Truth to tell, I didn't have a brilliant idea for an article this week, so I thought it might be useful to look at some of the recent research on low carbohydrate dieting. As I said last week, I don't care if my Way of Eating is fashionable, but some of you are facing friends and family who are sure that your "fad" diet is terribly bad for your health. Some facts to counter their scare tactics surely wouldn't come amiss.
From Metabolism, the current issue:
Let's talk about pork.
True to my word, I've been trying new recipes. Wouldn't you know it, this is when my Master Cook program decides to hiccup and swallow my new results! I'll reconstruct them; the new meatloaf I tried, in particular, was too good not to pass on. But in the meanwhile, here's one from The Every Calorie Counts Cookbook.
This is my version of a dish that's popular all over Latin America - think of it as South American Sloppy Joes.
1 1/2 pounds ground round
1 large onion, diced
4 cloves garlic, crushed
1/3 cup green pimiento stuffed olives, sliced
It's me! Happy New Year! And, please God, may 2007 be better than 2006.
My personal stuff seems to have settled down for the moment, and I miss talking to y'all. So here I am again, making a New Years resolution to get this sucker out regularly. If everything goes to hell in a handbasket again, I may get thrown off-track. But for the moment, just sitting down and writing "Hey, Gang" again feels really, really good.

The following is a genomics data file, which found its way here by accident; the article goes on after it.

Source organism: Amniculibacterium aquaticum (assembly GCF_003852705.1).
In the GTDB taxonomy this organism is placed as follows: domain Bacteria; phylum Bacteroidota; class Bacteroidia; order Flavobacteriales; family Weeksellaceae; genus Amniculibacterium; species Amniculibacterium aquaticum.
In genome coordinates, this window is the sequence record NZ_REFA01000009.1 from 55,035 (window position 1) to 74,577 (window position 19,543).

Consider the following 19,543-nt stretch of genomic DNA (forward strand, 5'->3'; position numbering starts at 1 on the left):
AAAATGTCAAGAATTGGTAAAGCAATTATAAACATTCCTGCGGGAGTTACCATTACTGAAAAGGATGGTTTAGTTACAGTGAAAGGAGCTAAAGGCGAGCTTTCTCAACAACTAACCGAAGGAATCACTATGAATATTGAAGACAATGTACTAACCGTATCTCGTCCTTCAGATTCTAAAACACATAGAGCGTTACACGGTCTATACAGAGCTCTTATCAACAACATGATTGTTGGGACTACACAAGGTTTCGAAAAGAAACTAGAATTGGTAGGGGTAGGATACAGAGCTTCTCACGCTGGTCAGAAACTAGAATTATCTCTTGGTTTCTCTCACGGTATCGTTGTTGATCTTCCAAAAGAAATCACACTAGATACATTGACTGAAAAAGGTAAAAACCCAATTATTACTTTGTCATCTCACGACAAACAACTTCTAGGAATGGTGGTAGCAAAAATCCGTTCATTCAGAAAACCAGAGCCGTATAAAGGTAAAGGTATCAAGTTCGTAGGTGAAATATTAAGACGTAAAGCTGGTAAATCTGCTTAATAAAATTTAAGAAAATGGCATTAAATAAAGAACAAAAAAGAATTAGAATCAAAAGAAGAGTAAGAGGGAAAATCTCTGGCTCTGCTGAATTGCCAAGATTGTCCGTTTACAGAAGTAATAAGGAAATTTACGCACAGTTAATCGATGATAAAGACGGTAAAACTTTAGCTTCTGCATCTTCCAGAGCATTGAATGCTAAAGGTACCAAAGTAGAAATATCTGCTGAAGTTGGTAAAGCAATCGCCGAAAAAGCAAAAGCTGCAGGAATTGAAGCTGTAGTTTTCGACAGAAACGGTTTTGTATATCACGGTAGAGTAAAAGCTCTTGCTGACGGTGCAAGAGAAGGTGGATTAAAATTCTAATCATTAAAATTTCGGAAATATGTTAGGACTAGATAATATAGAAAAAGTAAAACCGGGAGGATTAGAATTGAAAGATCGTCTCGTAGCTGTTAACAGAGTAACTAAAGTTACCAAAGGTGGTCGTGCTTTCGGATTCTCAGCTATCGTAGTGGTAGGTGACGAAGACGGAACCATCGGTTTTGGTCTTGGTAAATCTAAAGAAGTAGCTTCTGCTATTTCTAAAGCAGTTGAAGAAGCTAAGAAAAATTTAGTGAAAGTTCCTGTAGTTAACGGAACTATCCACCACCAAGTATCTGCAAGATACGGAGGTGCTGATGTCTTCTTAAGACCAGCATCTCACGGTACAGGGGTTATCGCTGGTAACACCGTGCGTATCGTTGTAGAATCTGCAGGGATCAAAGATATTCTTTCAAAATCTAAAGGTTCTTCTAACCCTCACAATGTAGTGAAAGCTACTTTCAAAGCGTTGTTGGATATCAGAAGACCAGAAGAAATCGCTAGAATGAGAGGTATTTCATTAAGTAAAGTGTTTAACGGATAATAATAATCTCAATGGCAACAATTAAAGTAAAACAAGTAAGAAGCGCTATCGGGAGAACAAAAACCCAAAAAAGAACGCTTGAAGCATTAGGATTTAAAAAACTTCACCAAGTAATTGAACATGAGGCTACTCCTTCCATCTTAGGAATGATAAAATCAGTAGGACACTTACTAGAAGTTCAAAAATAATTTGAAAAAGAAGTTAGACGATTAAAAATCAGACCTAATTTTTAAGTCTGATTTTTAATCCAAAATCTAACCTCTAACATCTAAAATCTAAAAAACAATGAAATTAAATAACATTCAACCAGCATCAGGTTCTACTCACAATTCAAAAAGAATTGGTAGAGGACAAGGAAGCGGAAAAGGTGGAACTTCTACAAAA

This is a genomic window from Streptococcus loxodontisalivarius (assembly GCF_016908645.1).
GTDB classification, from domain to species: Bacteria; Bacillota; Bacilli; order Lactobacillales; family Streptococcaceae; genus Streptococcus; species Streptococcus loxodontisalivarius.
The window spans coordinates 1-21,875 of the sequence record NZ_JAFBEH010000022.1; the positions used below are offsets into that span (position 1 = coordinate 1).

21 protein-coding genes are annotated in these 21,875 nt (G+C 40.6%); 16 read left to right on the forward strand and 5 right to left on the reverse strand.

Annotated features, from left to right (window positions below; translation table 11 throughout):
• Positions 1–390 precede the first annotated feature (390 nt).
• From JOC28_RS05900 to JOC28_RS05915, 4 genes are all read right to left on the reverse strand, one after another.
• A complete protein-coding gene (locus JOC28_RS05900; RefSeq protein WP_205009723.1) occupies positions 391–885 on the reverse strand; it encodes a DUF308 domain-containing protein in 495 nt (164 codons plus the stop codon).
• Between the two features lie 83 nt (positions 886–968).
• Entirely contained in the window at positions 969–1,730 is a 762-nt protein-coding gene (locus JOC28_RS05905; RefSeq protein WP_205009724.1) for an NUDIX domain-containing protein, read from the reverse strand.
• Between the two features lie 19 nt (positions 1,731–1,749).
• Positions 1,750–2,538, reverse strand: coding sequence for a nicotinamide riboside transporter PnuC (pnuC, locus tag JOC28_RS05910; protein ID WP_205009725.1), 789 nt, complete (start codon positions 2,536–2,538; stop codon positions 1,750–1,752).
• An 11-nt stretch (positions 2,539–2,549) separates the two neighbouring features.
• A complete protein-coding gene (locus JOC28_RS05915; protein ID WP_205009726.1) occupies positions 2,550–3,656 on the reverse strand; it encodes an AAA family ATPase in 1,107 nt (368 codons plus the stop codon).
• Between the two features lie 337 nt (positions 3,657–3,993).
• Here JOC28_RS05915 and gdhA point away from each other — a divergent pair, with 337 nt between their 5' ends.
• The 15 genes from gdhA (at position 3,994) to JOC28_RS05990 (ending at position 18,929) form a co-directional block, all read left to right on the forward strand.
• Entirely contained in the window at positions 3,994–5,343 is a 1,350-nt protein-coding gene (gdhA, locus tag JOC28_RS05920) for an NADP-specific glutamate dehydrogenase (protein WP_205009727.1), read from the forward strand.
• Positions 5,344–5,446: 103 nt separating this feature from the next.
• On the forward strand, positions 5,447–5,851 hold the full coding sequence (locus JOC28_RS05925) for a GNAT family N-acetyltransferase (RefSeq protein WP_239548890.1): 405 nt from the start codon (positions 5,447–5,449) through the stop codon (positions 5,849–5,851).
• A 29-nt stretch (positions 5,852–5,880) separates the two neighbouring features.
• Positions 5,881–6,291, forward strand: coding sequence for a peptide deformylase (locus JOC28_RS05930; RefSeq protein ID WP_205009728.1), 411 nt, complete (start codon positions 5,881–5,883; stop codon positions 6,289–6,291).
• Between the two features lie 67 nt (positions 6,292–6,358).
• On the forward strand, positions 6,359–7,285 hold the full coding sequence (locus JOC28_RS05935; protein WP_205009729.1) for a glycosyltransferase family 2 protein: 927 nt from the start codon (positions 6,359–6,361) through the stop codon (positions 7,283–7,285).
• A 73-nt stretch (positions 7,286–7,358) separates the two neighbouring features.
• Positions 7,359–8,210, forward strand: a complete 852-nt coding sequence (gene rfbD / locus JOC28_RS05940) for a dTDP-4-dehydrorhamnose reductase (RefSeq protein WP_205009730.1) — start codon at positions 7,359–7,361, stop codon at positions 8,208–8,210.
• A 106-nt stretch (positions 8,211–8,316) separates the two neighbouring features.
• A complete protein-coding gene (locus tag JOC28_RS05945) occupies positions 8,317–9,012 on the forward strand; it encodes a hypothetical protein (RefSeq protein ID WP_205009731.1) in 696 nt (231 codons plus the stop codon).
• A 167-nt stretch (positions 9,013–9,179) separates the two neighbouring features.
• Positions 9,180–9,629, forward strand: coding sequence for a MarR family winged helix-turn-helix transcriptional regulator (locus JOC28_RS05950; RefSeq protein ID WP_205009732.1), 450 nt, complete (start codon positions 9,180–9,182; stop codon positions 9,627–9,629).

Put up in a place where it's easy to see
The cryptic admonishment "TTT."
When you feel how depressingly slowly you climb,
It's well to remember that Thing Take Time.
- Piet Hein
How are those New Years Resolutions coming? I'd like to add one to them for you, if you don't mind: Be patient.
I have to make what is, for a food writer, an embarrassing confession: my favorite fish, far and away, is canned tuna.
Yep, canned tuna, stuff of school lunchroom sandwiches and casseroles made with goopy canned mushroom soup. Love the stuff. Love, love, love the stuff. And I'm not alone. Tuna is the third most commonly purchased foodstuff in the country, after sugar and coffee. Canned tuna is served in more than ninety percent of American households, and accounts for fully twenty percent of all fish and seafood consumed in the US. That's a lot of tuna!
I came up with these pancakes one lazy Sunday morning when pancakes and bacon just seemed like the thing. They worked out perfectly the very first time; my husband rated them a perfect 10. Four grams of non-fiber carb per pancake may seem a little high, but look at that protein count - one pancake has as much protein as three eggs! Between that, the fiber, and the healthy fats, these suckers will fill you up, and keep you full for hours and hours.